Distribution of households and mosquito collection sites tested for filariasis in Unawatuna PHI area in Galle district.Panel A. Blue waypoints indicate households (HH) where all tested residents had negative filarial antigen tests; waypoints in red (CFA positivity) or yellow (microfilaremia and CFA positivity) indicate houses with at least one infected subject. Panel B shows molecular xenomonitoring results. Trap sites with no mosquito pools positive for filarial DNA are shown in blue, and traps with one or more positive mosquito pools are shown in red. Filarial DNA was detected in mosquitoes collected in 60% of the traps in this PHI.
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pntd-0003281-g002: Distribution of households and mosquito collection sites tested for filariasis in Unawatuna PHI area in Galle district.Panel A. Blue waypoints indicate households (HH) where all tested residents had negative filarial antigen tests; waypoints in red (CFA positivity) or yellow (microfilaremia and CFA positivity) indicate houses with at least one infected subject. Panel B shows molecular xenomonitoring results. Trap sites with no mosquito pools positive for filarial DNA are shown in blue, and traps with one or more positive mosquito pools are shown in red. Filarial DNA was detected in mosquitoes collected in 60% of the traps in this PHI.

Mentions: GPS data for PHI areas with high and low rates of persistent LF are shown in Figures 2 and S1. These maps show that sampled households and mosquito collection sites were nicely dispersed to cover the study areas. Infections in human and parasite DNA in mosquitoes tended to be dispersed in most study areas.


A comprehensive assessment of lymphatic filariasis inSri Lanka six years after cessation of mass drug administration.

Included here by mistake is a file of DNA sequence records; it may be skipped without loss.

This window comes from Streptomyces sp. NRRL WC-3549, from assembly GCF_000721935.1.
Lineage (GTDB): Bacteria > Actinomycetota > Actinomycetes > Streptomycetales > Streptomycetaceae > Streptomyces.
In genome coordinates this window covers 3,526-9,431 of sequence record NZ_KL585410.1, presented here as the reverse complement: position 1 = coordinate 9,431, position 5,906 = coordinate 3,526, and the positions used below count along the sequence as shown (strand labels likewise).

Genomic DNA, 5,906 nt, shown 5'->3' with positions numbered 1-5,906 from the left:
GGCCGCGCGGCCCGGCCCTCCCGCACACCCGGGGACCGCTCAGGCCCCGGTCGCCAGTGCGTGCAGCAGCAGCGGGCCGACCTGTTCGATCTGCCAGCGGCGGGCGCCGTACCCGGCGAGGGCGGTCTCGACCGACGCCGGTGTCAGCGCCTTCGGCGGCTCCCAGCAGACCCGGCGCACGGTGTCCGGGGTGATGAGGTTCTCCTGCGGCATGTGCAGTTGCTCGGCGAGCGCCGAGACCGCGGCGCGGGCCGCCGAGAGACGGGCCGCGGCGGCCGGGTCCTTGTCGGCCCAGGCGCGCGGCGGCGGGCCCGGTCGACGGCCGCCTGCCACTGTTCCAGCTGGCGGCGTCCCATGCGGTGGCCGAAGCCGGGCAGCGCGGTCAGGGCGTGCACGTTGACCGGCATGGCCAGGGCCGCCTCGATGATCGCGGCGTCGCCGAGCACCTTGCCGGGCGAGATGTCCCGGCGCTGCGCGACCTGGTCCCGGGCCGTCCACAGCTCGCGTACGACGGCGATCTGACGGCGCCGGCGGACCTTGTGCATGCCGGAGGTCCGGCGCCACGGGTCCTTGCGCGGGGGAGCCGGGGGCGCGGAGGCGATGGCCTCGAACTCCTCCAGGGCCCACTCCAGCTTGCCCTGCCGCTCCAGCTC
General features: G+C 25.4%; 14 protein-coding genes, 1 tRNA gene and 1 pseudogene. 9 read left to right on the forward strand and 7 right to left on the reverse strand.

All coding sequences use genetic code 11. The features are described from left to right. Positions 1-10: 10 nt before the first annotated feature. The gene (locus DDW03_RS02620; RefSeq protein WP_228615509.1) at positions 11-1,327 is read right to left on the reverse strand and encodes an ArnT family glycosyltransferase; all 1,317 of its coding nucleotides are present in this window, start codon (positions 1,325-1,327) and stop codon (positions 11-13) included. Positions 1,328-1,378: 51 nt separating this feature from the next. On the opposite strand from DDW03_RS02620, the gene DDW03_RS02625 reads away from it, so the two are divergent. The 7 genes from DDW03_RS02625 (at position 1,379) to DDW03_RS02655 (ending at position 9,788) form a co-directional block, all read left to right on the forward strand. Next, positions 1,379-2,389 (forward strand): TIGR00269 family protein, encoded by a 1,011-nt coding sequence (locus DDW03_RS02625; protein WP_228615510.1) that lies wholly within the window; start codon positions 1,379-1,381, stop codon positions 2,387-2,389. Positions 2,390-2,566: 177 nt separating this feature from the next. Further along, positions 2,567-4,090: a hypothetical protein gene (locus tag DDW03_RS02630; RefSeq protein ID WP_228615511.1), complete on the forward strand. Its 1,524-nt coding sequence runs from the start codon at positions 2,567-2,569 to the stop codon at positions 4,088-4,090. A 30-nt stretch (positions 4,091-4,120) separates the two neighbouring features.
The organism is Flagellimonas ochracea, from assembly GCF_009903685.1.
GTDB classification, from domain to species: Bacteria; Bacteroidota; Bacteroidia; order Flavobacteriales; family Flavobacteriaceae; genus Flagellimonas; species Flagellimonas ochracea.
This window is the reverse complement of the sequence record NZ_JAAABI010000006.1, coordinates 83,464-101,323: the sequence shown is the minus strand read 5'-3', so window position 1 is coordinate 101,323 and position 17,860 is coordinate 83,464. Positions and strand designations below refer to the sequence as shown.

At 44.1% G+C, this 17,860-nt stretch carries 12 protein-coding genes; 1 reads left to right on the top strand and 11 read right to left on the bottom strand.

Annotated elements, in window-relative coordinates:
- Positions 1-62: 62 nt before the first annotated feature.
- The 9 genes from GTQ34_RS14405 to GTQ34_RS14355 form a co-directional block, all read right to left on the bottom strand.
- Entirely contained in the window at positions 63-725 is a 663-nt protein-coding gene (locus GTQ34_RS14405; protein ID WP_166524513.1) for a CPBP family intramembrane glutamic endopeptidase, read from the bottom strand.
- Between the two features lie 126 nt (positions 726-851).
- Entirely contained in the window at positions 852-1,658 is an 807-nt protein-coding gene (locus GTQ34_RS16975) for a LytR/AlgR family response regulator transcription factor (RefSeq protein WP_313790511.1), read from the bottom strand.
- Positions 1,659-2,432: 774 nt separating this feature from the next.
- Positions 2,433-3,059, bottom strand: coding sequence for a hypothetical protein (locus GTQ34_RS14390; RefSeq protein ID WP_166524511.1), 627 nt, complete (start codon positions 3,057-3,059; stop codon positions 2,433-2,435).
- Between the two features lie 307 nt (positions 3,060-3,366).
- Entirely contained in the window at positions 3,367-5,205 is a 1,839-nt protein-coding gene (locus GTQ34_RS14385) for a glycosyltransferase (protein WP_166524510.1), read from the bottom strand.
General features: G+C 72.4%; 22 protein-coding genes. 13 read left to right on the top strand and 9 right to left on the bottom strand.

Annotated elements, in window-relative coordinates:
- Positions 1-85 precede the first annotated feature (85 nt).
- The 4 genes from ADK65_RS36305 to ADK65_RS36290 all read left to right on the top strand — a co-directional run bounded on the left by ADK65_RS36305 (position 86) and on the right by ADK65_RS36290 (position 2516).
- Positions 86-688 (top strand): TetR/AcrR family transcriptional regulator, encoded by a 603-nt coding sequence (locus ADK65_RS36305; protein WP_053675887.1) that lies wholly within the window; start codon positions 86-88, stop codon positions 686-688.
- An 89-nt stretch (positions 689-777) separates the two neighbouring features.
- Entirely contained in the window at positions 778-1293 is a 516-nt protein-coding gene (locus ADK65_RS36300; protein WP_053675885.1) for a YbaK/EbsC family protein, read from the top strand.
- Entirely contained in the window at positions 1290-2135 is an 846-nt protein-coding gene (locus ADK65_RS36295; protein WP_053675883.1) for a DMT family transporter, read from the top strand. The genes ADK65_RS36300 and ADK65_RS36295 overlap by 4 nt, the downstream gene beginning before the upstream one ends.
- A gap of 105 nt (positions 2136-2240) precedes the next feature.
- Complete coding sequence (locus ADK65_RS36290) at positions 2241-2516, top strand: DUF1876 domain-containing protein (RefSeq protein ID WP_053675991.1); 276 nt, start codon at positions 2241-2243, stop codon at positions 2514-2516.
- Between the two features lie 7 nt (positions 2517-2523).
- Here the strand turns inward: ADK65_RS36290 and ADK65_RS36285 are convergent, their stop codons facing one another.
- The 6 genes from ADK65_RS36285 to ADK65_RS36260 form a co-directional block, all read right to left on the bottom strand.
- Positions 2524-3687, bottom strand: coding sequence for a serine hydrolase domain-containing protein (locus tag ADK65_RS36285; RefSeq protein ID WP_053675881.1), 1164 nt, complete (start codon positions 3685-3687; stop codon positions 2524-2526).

Rao RU, Nagodavithana KC, Samarasekera SD, Wijegunawardana AD, Premakumara WD, Perera SN, Settinayake S, Miller JP, Weil GJ - PLoS Negl Trop Dis (2014)

Distribution of households and mosquito collection sites tested for filariasis in Unawatuna PHI area in Galle district.Panel A. Blue waypoints indicate households (HH) where all tested residents had negative filarial antigen tests; waypoints in red (CFA positivity) or yellow (microfilaremia and CFA positivity) indicate houses with at least one infected subject. Panel B shows molecular xenomonitoring results. Trap sites with no mosquito pools positive for filarial DNA are shown in blue, and traps with one or more positive mosquito pools are shown in red. Filarial DNA was detected in mosquitoes collected in 60% of the traps in this PHI.
© Copyright Policy
Related In: Results  -  Collection

License
Show All Figures
getmorefigures.php?uid=PMC4230885&req=5

pntd-0003281-g002: Distribution of households and mosquito collection sites tested for filariasis in Unawatuna PHI area in Galle district.Panel A. Blue waypoints indicate households (HH) where all tested residents had negative filarial antigen tests; waypoints in red (CFA positivity) or yellow (microfilaremia and CFA positivity) indicate houses with at least one infected subject. Panel B shows molecular xenomonitoring results. Trap sites with no mosquito pools positive for filarial DNA are shown in blue, and traps with one or more positive mosquito pools are shown in red. Filarial DNA was detected in mosquitoes collected in 60% of the traps in this PHI.